You can never underestimate the power of veteran leadership on a college basketball team. At Wofford, they’re taking that philosophy to a whole new level.
When the Terriers host Ohio Valley in a regular-season game on Nov. 25, they’ll do so with Korean War veteran Jack Morris on the bench, serving as the team’s honorary coach alongside longtime Wofford head coach Mike Young.
Wofford surprised Morris with the honor this Veterans Day Tuesday at Eden Terrace, the assisted living center in Spartanburg, South Carolina, where the 84-year-old father-of-three resides.
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"It’s going to be an exciting day," Morris told GoUpstate.com. "I love the game. I lived to play basketball."
Morris’ basketball career both started and ended in the 1940s, when he played forward for Hiram High School in Georgia, just outside Atlanta. Morris told GoUpstate he had offers to play basketball in college, but turned them down and went to work to help support his family.
"They said I was making a mistake, but I don’t think so," Morris told GoUpstate.com. "The good Lord has blessed me."
Two years after graduation, Morris was drafted into the Army, and eventually spent two years fighting in the Korean War before returning home and starting a family (he and his wife, Hilda, married in 1953) — as well as a long-term career as a mail carrier.
After his retirement, Morris would take the role of caretaker after Hilda was diagnosed with Alzheimer’s. She died in February 2012. Not long after, Morris moved into Eden Terrace with no idea that his new living arrangement would lead to his opportunity to pick back up his basketball career 65 years after it ended.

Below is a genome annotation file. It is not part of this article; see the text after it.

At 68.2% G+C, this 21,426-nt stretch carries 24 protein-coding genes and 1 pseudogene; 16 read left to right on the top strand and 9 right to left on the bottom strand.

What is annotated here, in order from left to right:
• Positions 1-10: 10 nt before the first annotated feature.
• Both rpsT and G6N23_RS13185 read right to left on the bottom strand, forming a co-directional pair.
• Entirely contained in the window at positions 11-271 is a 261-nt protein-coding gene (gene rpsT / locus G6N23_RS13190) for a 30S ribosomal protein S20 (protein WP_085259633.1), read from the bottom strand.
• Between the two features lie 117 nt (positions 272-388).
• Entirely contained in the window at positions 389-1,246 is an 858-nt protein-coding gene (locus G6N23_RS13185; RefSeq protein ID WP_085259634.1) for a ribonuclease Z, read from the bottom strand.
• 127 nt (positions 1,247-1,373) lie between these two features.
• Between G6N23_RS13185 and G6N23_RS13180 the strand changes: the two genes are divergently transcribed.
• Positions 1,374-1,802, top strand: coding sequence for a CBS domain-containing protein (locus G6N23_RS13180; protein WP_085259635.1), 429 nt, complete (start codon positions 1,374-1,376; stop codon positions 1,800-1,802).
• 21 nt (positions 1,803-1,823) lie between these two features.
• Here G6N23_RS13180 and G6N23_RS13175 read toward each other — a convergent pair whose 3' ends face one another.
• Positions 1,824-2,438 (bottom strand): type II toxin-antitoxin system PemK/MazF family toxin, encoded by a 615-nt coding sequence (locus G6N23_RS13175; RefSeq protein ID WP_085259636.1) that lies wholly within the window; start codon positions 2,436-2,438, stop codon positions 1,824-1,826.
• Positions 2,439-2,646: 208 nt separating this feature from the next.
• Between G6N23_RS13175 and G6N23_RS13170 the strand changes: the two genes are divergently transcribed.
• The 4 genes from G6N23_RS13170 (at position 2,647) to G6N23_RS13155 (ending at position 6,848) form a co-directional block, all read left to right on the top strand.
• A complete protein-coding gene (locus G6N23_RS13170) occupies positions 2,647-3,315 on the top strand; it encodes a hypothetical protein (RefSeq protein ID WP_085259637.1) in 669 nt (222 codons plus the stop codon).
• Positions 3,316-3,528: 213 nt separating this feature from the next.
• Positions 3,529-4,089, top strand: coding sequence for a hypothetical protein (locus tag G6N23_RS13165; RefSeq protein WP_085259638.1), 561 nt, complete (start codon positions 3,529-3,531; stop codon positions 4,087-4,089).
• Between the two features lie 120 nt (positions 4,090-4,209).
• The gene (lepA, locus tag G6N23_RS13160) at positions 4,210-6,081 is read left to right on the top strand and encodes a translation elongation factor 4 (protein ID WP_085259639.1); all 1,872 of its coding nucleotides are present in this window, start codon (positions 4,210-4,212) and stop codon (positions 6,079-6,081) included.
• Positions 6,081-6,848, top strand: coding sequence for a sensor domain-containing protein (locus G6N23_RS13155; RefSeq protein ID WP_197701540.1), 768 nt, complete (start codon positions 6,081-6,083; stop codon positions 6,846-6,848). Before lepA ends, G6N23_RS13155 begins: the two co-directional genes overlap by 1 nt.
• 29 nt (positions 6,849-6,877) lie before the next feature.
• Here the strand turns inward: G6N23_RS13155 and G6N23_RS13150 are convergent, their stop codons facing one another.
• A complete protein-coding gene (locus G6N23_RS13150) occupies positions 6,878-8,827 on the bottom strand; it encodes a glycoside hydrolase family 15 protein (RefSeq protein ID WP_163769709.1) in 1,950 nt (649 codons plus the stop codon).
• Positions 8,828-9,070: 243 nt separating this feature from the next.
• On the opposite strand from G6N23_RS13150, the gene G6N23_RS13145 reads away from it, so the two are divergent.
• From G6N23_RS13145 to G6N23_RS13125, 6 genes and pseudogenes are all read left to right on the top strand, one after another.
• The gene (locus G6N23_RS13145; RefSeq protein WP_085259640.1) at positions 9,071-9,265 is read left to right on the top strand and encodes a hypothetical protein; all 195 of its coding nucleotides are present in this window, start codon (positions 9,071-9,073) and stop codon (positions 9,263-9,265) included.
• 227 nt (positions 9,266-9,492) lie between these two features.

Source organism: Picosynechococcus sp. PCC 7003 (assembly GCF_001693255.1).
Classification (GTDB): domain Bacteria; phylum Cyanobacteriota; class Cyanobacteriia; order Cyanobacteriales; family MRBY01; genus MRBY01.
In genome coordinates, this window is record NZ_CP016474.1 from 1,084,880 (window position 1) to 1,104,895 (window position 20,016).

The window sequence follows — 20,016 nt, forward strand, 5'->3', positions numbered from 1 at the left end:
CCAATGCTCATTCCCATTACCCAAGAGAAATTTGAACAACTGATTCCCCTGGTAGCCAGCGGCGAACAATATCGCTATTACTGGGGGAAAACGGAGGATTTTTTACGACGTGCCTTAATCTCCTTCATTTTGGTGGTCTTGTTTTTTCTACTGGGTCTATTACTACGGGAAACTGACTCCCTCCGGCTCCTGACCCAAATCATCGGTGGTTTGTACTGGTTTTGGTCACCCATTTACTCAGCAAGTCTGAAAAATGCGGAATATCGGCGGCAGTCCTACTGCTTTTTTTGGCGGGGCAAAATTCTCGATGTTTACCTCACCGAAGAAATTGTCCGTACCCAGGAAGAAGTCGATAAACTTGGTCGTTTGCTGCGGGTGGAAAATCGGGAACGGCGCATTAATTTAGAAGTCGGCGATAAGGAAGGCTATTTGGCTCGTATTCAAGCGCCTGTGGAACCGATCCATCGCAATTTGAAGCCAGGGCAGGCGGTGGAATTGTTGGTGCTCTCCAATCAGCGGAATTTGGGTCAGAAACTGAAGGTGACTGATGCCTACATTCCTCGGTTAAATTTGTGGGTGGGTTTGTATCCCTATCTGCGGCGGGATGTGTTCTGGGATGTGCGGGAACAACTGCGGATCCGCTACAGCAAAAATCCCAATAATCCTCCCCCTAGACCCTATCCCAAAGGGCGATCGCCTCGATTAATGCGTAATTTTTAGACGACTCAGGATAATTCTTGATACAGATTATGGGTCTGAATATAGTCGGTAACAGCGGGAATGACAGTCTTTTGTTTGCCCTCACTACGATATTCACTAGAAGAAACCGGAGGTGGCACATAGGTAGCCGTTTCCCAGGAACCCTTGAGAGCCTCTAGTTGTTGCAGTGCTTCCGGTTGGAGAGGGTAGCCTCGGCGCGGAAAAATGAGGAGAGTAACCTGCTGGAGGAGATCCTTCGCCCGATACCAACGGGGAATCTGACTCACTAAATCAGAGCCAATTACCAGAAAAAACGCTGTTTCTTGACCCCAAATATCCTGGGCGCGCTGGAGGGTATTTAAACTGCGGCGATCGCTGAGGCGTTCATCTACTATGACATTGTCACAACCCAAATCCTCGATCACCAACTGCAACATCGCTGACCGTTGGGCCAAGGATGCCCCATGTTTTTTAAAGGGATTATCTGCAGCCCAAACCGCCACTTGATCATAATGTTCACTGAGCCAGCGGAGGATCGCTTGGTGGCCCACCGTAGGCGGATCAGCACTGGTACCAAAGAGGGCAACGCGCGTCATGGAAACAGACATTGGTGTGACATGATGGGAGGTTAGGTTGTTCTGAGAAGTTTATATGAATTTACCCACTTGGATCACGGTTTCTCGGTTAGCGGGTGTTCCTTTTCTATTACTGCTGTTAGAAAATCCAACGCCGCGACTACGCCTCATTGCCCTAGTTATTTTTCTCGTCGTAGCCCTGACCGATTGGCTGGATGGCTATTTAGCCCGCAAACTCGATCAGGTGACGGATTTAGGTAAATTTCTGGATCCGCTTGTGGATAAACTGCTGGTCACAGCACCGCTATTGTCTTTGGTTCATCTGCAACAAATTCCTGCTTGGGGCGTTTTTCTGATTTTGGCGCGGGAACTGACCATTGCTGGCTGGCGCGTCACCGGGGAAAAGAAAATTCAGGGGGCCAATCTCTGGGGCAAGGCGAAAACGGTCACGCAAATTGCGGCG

According to GoUpstate.com, Eden Terrace worked with an organization called Second Wind Dreams to get in touch with Wofford about having Morris spend a day with the team. In addition to sitting on the bench with the team, Morris will also take part in all of the team’s pregame activities.
"It’s going to be a special day for him and a special day for me," Young told GoUpstate.com. "We’re going to have a good time with it. … We’re going to give him as good a taste of it as we possibly can. We look forward to having him inside the program on that day."
And according to Morris’ family, it’s an honor that was a long time coming and much deserved.
"He worked so hard all his life to make sure we had what we needed," daughter Arleca Shadrix relayed to GoUpstate.com. "He just sacrificed so much and never thought about himself."